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Pyramids and ziggurats Essay

There are many similarities (and differences) between Ancient Egyptian Pyramids, Mesopotamian ziggurats, and the pyramids of Pre-Columbian South America. All of them had major significance for their peoples cultures and religious beliefs, as well as having historic significance today. The greatest parallel between all of these ancient skyscrapers is that they were made for the upper echelons of these now defunct civilizations.


The Egyptians built the most of these cultures. Over 90 royal pyramids were produced between roughly 2500 BC – 1500 BC. A daunting task considering that most of these pyramids were built nowhere near the supplies needed to make them. Giant stones were used, over a million for each pyramid and most stones weighed about 2 tons. The pyramids were basically gigantic tombs for kings and queens. They were seen as gateways between earth and the afterlife. The Egyptians believed that the dead royalties’ spirit could leave the body and travel through the sky with the sun each day. When the sun set in the west, the royal spirits settled into their pyramid tombs to renew themselves. The mummified body would be placed in these tombs surrounded by important earthly possessions and hieroglyphs telling their stories. Surrounding the pyramids were mortuary temples where mummification took place and where priest preformed rituals. The pyramids’ form evolved over the years when they were built, from a step design to the now synonymous sleek triangle. The largest and most famous pyramid is that of King Khufu, in Giza, which is one of the Seven Ancient Wonders of the World, and the only one left.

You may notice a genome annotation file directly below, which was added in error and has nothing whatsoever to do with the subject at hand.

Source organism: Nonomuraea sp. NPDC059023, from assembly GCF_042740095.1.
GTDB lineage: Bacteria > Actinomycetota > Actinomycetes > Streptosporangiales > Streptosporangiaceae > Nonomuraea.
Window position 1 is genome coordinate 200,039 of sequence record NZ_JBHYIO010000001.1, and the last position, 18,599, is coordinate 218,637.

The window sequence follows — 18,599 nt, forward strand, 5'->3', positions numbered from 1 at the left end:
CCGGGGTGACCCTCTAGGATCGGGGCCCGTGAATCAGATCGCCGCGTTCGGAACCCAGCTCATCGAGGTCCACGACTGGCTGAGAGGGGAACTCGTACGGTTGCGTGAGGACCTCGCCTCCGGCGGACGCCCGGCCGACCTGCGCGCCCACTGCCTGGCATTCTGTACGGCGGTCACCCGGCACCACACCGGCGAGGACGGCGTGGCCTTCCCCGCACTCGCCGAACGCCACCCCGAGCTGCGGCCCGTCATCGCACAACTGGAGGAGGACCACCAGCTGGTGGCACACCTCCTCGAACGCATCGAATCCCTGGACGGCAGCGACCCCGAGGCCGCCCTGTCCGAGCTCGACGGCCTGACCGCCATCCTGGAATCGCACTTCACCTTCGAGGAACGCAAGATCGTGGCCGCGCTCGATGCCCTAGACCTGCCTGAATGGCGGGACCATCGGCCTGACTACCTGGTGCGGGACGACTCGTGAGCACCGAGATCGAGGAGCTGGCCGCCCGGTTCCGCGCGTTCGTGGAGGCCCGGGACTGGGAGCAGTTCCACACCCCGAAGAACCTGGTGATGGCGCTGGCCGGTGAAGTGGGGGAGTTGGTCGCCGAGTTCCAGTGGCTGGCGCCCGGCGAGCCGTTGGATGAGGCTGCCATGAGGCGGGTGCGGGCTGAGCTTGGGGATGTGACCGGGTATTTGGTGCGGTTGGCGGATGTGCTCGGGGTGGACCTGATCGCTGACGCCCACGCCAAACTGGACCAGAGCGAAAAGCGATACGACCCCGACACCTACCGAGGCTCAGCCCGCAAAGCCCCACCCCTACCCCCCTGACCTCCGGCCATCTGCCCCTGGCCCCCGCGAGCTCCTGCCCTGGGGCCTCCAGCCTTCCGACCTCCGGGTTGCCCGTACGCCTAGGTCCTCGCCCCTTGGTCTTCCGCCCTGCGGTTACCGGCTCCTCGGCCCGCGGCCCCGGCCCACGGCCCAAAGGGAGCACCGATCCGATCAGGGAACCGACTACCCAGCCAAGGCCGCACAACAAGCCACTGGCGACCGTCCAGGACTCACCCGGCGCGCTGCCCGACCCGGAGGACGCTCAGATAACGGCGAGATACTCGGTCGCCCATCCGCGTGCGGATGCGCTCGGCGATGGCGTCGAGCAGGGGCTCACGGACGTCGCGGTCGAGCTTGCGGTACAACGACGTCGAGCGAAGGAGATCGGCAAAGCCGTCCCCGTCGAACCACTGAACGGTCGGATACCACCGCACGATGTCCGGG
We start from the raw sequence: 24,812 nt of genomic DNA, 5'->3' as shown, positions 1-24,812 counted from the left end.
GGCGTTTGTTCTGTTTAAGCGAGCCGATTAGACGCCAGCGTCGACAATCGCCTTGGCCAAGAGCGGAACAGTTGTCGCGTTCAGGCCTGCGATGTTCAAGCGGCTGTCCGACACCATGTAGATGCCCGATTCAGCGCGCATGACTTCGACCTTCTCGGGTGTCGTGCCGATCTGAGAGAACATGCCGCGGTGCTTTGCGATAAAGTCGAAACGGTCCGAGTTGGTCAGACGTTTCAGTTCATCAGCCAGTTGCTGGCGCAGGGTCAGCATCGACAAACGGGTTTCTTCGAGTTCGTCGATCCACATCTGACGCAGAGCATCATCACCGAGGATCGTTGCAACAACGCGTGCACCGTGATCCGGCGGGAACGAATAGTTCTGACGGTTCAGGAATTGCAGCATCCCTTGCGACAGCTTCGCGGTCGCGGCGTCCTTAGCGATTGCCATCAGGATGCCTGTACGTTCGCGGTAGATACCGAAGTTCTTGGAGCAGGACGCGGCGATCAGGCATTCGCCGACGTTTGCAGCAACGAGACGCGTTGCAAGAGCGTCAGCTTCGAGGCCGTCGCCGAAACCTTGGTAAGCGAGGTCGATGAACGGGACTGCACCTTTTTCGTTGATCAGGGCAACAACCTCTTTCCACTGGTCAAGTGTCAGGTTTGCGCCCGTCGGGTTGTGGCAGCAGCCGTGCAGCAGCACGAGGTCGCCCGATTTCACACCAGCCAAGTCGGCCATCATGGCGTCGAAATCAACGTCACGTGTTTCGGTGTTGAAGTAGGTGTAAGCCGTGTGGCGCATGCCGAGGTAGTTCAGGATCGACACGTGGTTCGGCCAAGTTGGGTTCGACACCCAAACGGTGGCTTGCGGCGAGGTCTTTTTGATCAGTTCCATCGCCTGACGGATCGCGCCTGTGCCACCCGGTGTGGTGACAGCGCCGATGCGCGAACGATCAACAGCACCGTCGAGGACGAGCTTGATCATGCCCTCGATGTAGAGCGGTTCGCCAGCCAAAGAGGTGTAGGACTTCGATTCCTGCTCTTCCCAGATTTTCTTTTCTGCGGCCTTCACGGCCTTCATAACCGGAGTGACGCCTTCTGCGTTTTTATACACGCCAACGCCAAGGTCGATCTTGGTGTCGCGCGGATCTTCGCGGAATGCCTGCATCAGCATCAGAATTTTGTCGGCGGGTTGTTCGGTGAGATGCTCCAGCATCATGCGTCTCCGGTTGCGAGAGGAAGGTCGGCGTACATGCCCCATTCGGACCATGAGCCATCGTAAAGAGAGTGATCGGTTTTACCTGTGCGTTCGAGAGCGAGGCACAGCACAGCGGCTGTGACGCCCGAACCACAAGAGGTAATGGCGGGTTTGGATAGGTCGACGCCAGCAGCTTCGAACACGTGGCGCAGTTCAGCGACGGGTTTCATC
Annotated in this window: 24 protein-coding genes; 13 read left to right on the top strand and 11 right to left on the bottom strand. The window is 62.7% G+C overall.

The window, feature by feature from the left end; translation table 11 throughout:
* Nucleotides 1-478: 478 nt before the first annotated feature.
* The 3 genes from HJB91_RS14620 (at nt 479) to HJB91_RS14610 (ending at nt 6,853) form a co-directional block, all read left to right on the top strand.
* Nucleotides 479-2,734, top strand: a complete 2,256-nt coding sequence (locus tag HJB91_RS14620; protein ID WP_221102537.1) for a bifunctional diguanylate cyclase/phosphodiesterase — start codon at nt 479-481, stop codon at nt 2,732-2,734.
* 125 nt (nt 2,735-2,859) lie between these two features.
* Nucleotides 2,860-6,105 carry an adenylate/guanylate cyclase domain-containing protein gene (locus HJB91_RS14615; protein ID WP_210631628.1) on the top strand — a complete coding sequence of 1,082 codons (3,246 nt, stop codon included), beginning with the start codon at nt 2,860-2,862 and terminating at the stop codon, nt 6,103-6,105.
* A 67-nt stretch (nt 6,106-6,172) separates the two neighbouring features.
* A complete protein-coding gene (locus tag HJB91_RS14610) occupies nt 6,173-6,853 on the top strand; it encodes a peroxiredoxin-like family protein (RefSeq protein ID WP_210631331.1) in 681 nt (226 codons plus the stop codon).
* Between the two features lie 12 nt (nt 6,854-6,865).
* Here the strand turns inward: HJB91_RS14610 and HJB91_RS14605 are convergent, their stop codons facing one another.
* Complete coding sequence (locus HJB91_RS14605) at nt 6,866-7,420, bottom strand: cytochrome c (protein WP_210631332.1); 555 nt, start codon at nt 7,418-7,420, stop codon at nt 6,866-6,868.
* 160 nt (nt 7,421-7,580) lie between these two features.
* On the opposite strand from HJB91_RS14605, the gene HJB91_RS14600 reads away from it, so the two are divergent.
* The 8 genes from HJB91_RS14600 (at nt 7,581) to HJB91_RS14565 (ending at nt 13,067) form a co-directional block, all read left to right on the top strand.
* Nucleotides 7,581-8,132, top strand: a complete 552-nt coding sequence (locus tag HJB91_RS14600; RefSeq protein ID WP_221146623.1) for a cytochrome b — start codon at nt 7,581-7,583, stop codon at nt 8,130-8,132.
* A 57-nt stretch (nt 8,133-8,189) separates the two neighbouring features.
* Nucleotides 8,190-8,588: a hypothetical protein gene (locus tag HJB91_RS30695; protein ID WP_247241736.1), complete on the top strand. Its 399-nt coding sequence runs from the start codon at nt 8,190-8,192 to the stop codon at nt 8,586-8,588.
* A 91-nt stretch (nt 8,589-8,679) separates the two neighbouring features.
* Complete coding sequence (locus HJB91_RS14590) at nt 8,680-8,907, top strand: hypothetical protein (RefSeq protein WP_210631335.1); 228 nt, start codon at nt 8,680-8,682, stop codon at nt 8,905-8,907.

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Paralleling the pyramids in Egypt were the ziggurats of Mesopotamia. Mesopotamia (meaning between two rivers, the Tigress and Euphrates) began making these structures around roughly 2000 BC. They were made of bricks that they produced on the building’s work site. There were sun-dried bricks to make up the solid inside of the ziggurat, and there were kiln fired bricks that made up the structures facade. These bricks were much smaller than the stones used in Egypt and also did not have to be brought from far away. Some of the ziggurats were built on top of older ones. Like Egyptian pyramids, the ziggurat was believed to be a kind of gateway between heaven and earth, but unlike the pyramids, the ziggurats where not tombs for kings. Rather they were believed to be the earthly homes of gods. Egyptians built their massive structures outside of major populated areas. But the ziggurats were in prominent areas. Cities had their own patron god or goddess (some places even had two ziggurats, one for a god of both sexes) and priests were the only ones allowed into these temples. They had the honor of catering to the needs of the gods and were powerful figures in their respective communities. Mesopotamians also built the Tower of Babel, which was supposed to have been built as bridge from earth to heaven. It was most likely located in Neo-Babylonia (home of the Hanging Gardens) and was also one of the Seven Wonders of the World, although it no longer exists. It had been destroyed and rebuilt multiple times over, supposedly measuring in at 300 feet high and 300 square feet at it’s base when it was at it’s largest size. The size, shape, and ideas behind the ziggurats and the tower have survived in the form of modern day minarets. They are the natural evolution of these ancient structures. They are tall and graceful and are associated with mosques and the Islamic religion. They, like ziggurats were, are believed to be a gateway between heaven and earth.